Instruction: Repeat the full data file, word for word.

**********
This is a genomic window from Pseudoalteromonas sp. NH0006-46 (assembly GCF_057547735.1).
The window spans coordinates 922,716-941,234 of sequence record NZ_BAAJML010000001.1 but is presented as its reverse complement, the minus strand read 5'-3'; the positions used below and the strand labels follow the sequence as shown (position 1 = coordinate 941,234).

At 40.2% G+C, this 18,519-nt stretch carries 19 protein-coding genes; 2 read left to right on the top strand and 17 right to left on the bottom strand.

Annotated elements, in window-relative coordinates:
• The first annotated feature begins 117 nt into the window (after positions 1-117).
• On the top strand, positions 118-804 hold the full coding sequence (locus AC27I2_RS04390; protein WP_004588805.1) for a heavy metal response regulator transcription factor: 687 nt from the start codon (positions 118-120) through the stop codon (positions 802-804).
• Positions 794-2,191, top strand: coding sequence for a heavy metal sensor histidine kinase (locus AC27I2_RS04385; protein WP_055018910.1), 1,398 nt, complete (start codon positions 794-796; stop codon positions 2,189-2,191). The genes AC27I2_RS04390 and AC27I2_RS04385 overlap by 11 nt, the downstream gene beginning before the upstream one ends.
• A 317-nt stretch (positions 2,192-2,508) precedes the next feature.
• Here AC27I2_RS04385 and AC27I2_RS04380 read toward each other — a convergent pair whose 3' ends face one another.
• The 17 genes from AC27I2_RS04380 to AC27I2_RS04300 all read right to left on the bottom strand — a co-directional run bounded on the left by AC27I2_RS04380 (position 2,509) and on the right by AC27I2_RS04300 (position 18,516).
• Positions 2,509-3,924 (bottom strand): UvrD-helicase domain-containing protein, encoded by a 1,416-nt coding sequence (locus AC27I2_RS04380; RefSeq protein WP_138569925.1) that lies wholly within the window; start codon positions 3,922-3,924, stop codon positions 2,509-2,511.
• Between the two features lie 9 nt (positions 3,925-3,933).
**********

This is a genomic window from Pseudoalteromonas sp. NH0006-46 (assembly GCF_057547735.1).
The window spans coordinates 922,716-941,234 of sequence record NZ_BAAJML010000001.1 but is presented as its reverse complement, the minus strand read 5'-3'; the positions used below and the strand labels follow the sequence as shown (position 1 = coordinate 941,234).

At 40.2% G+C, this 18,519-nt stretch carries 19 protein-coding genes; 2 read left to right on the top strand and 17 right to left on the bottom strand.

Annotated elements, in window-relative coordinates:
• The first annotated feature begins 117 nt into the window (after positions 1-117).
• On the top strand, positions 118-804 hold the full coding sequence (locus AC27I2_RS04390; protein WP_004588805.1) for a heavy metal response regulator transcription factor: 687 nt from the start codon (positions 118-120) through the stop codon (positions 802-804).
• Positions 794-2,191, top strand: coding sequence for a heavy metal sensor histidine kinase (locus AC27I2_RS04385; protein WP_055018910.1), 1,398 nt, complete (start codon positions 794-796; stop codon positions 2,189-2,191). The genes AC27I2_RS04390 and AC27I2_RS04385 overlap by 11 nt, the downstream gene beginning before the upstream one ends.
• A 317-nt stretch (positions 2,192-2,508) precedes the next feature.
• Here AC27I2_RS04385 and AC27I2_RS04380 read toward each other — a convergent pair whose 3' ends face one another.
• The 17 genes from AC27I2_RS04380 to AC27I2_RS04300 all read right to left on the bottom strand — a co-directional run bounded on the left by AC27I2_RS04380 (position 2,509) and on the right by AC27I2_RS04300 (position 18,516).
• Positions 2,509-3,924 (bottom strand): UvrD-helicase domain-containing protein, encoded by a 1,416-nt coding sequence (locus AC27I2_RS04380; RefSeq protein WP_138569925.1) that lies wholly within the window; start codon positions 3,922-3,924, stop codon positions 2,509-2,511.
• Between the two features lie 9 nt (positions 3,925-3,933).